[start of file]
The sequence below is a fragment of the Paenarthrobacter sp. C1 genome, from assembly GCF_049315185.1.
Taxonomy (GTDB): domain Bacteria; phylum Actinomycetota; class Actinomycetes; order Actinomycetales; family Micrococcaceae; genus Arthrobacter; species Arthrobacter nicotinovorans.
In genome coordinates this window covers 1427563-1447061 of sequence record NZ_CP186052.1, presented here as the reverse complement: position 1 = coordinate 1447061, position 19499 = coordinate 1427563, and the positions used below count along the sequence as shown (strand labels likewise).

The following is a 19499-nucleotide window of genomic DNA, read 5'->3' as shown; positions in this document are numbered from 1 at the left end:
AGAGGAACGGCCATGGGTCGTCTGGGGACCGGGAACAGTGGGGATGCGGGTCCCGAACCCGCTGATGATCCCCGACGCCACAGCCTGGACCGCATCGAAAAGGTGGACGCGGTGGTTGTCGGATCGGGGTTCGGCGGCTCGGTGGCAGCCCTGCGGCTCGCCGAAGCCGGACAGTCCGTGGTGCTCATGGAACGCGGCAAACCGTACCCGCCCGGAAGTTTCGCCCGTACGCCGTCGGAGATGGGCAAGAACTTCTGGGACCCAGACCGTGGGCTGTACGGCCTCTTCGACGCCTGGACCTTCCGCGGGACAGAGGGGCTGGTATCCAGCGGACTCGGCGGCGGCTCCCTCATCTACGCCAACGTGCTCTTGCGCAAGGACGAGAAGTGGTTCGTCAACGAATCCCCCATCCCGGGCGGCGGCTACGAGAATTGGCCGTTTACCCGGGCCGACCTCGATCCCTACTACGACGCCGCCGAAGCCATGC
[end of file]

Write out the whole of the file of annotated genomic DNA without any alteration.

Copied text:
The sequence below is a fragment of the Paenarthrobacter sp. C1 genome, from assembly GCF_049315185.1.
Taxonomy (GTDB): domain Bacteria; phylum Actinomycetota; class Actinomycetes; order Actinomycetales; family Micrococcaceae; genus Arthrobacter; species Arthrobacter nicotinovorans.
In genome coordinates this window covers 1427563-1447061 of sequence record NZ_CP186052.1, presented here as the reverse complement: position 1 = coordinate 1447061, position 19499 = coordinate 1427563, and the positions used below count along the sequence as shown (strand labels likewise).

The following is a 19499-nucleotide window of genomic DNA, read 5'->3' as shown; positions in this document are numbered from 1 at the left end:
AGAGGAACGGCCATGGGTCGTCTGGGGACCGGGAACAGTGGGGATGCGGGTCCCGAACCCGCTGATGATCCCCGACGCCACAGCCTGGACCGCATCGAAAAGGTGGACGCGGTGGTTGTCGGATCGGGGTTCGGCGGCTCGGTGGCAGCCCTGCGGCTCGCCGAAGCCGGACAGTCCGTGGTGCTCATGGAACGCGGCAAACCGTACCCGCCCGGAAGTTTCGCCCGTACGCCGTCGGAGATGGGCAAGAACTTCTGGGACCCAGACCGTGGGCTGTACGGCCTCTTCGACGCCTGGACCTTCCGCGGGACAGAGGGGCTGGTATCCAGCGGACTCGGCGGCGGCTCCCTCATCTACGCCAACGTGCTCTTGCGCAAGGACGAGAAGTGGTTCGTCAACGAATCCCCCATCCCGGGCGGCGGCTACGAGAATTGGCCGTTTACCCGGGCCGACCTCGATCCCTACTACGACGCCGCCGAAGCCATGC